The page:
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Operation Anton, or Fall Anton, in German, was the codename for the military occupation of Vichy France
Vichy France
carried out by Germany and Italy in November 1942. It marked the end of the Vichy
Vichy
regime as a nominally-independent state and the disbandment of its army (the severely-limited Armistice Army), but it continued its existence as a puppet government in Occupied France. One of the last actions of its armed forces before their dissolution was the scuttling of the French fleet in Toulon
Toulon
to prevent it from falling into Axis hands.

Contents

1 Background 2 Operation 3 See also 4 Footnotes 5 References

Background[edit]

Progressive German occupation of France

A German plan to occupy Vichy France
Vichy France
had been drawn up in December 1940 under the codename of Operation Attila and soon came to be considered as an operation with Operation Camellia, the plan to occupy Corsica.[1] Operation Anton updated the original Operation Attila, including different German units and adding Italian involvement. For Adolf Hitler, the main rationale for permitting a nominally independent French state to exist was that it was, in the absence of naval superiority, the only practical means to deny the use of the French colonies to the Allies. Following the Allied landings in French North Africa on 8 November 1942 (Operation Torch) and the lack of determined French resistance to the Allied landings, that rationale disappeared. Moreover, Hitler could not risk an exposed flank on the French Mediterranean. Following a final conversation with French Premier Pierre Laval, Hitler gave orders for Corsica
Corsica
to be occupied on 11 November, and Vichy France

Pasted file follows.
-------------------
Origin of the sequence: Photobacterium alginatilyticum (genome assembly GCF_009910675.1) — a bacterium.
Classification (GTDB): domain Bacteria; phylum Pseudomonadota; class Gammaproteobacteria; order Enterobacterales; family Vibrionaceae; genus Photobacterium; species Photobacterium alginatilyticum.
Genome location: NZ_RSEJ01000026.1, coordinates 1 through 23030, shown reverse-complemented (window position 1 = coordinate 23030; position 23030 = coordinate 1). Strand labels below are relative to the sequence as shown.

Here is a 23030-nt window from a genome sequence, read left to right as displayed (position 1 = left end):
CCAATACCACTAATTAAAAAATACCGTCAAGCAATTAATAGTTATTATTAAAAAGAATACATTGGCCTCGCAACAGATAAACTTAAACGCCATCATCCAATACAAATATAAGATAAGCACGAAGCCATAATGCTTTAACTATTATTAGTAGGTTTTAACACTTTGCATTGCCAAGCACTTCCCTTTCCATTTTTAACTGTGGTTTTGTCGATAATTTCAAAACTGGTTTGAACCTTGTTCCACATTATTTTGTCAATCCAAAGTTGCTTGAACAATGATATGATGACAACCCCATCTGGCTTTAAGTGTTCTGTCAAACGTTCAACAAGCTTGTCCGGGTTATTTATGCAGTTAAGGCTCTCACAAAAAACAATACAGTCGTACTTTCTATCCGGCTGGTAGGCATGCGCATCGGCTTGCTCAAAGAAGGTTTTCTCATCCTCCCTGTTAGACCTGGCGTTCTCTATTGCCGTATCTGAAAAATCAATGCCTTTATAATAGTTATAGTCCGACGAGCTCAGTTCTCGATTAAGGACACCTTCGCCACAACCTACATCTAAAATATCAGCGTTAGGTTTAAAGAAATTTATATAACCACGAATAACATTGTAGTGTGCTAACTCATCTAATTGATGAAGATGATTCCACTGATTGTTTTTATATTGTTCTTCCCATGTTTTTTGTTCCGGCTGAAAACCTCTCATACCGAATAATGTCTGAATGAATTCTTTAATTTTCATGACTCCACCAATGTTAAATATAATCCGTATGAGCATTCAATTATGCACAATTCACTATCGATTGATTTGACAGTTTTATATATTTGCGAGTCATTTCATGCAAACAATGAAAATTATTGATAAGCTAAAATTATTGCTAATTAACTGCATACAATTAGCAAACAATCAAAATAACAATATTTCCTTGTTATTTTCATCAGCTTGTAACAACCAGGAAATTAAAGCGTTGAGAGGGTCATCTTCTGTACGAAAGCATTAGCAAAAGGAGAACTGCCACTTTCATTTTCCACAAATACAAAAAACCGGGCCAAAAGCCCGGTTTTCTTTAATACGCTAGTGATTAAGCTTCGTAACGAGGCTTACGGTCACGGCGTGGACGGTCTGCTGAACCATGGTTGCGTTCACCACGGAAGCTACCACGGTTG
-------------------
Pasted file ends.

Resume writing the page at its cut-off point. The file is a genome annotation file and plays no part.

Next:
Vichy France
the following day. Operation[edit] See also: Scuttling of the French fleet in Toulon By the evening of 10 November 1942, Axis forces had completed their preparations for Case Anton. The 1st Army advanced from the Atlantic coast, parallel to the Spanish border, while the 7th Army advanced from central France towards Vichy
Vichy
and Toulon, under the command of General Johannes Blaskowitz. The Italian 4th Army occupied the French Riviera and an Italian division landed on Corsica. By the evening of 11 November, German tanks had reached the Mediterranean coast.

The French navy scuttles the fleet: left is Strasbourg; next to her, burning, is Colbert; under the smoke, Algérie; to the right, Marseillaise.

The Germans had planned Operation Lila to capture intact the demobilised French fleet at Toulon. French naval commanders managed to delay the Germans by negotiation and subterfuge long enough to scuttle their ships on 27 November, before the Germans could seize them, preventing three battleships, seven cruisers, 28 destroyers and 20 submarines from falling into the hands of the Axis powers. While the German Naval War Staff were disappointed, Adolf Hitler considered that the elimination of the French fleet sealed the success of Operation Anton.[2] The destruction of the fleet also denied it to Charles de Gaulle and the Free French Navy. Other than that, Vichy France
Vichy France
limited its resistance to radio broadcasts objecting to the violation of the armistice of 1940. The German government countered that it was the French who violated the armistice first by not offering determined resistance to the Allied landings in North Africa. The 50,000-strong Vichy
Vichy
French Army took defensive positions around Toulon, but when confronted by German demands to disband, it did so, lacking the military capability to resist the Axis forces. See also[edit]

German occupation of France during World War II Italian occupation of France during World War II Italian Empire

Footnotes[edit]

^ Schreiber 1990, p. 78. ^ Schreiber 1990, p. 827.

References[edit]

Schreiber, Gerhard; Stegemann, Bernd; Vogel, Detlef (1990). Der Mittelmeerraum und Südosteuropa 1940–1941: Von der "non belligeranza" Italiens bis zum Kriegseintritt der Vereinigten Staaten [The Mediterranean, South-East Europe and North Africa 1939–1942]. Germany and the Second World War. III. trans. Dean S. McMurry, Ewald Osers, Louise Willmot, P. S. Falla. London: Oxford University Press. ISBN 978-0-19-822884-4. 

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